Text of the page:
Overriding behaviour of methods

Below is a pattern to override the implementation of a method in a class – this is especially useful for writing unit tests, e.g. for stubbing out a method behaviour.

internal class MyClass
{
    private readonly Func<string, string> DoSomething;

    public MyClass()
    {
        this.DoSomething = DefaultImplementationOfDoSomething;
    }

    public MyClass(Func<string, string>alternateImplementationOfDoSomething)
    {
        this.DoSomething = alternateImplementationOfDoSomething;
    }

    private string DefaultImplementationOfDoSomething(string input)
    {
        return string.Format(“Your input was: {0}”, input);
    }

    public string CallMe(string input)
    {
        return this.DoSomething(input);
    }
}

We can then call our class using the normal constructor or pass through a new implementation of  DoSomething.

var myClassDefault = new AlterMethodDynamically();
Console.WriteLine(myClassDefault.CallMe(“Hello world”));

Func<string, string> newImplementation = (x) => { return string.Format(“BLAH: {0}”, x); };
var myClassMethodChanges = new AlterMethodDynamically(newImplementation);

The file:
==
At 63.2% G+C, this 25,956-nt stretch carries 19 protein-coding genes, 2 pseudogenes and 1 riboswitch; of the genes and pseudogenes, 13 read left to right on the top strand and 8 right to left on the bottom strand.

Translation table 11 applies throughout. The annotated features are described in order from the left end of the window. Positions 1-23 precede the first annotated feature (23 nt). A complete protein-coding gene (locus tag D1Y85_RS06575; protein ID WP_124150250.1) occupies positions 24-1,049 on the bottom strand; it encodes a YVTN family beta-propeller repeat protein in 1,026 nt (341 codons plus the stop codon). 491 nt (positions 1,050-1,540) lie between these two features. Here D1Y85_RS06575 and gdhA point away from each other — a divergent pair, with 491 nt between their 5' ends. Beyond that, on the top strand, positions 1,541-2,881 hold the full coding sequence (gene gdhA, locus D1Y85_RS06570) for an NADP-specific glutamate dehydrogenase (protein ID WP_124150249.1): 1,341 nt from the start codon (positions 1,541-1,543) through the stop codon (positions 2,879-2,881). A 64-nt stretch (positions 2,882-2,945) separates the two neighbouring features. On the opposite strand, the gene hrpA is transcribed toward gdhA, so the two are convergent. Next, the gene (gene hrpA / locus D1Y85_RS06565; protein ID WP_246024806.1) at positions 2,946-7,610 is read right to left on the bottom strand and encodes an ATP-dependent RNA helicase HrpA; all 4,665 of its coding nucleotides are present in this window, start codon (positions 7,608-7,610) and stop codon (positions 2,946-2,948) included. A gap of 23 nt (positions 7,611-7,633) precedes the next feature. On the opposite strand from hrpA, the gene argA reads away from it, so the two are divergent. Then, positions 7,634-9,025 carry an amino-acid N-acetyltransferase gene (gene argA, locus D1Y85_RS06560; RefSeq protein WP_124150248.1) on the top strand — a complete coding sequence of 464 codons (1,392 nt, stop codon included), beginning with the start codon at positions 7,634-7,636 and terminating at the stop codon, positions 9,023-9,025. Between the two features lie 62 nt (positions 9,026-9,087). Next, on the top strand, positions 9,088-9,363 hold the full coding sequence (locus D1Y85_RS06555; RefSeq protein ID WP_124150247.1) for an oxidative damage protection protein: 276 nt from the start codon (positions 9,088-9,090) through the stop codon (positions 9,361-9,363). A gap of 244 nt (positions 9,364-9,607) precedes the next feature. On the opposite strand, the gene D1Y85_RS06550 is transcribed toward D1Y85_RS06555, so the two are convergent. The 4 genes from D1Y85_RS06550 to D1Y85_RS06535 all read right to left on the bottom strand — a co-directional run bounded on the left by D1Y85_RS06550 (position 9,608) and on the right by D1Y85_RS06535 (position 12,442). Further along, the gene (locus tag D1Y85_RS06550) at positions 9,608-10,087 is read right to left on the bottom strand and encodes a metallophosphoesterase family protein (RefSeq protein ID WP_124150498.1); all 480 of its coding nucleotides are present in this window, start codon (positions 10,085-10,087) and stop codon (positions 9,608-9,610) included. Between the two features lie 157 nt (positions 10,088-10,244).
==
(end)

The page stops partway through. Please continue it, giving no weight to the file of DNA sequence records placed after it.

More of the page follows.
Console.WriteLine(myClassMethodChanges.CallMe(“test”));

 

Explanation of lambda function

System.Func creates a generic delegate – you can then use a lambda function to implement to create the implementation of this delegate (as long as the signature matches what was specified by system.func).

In this example, we use the System.Func<string, string> – this specifies a delegate signature that takes one string as the input parameter and returns a string.

Func<string, string> newImplementation = (x) => { return string.Format(“BLAH: {0}”, x); };

This effectively implements the delegate a corresponds to a method:

delegate string myMethod(string x);

string newImplementation(string x)

return string.Format(“BLAH: {0}”, x);

}

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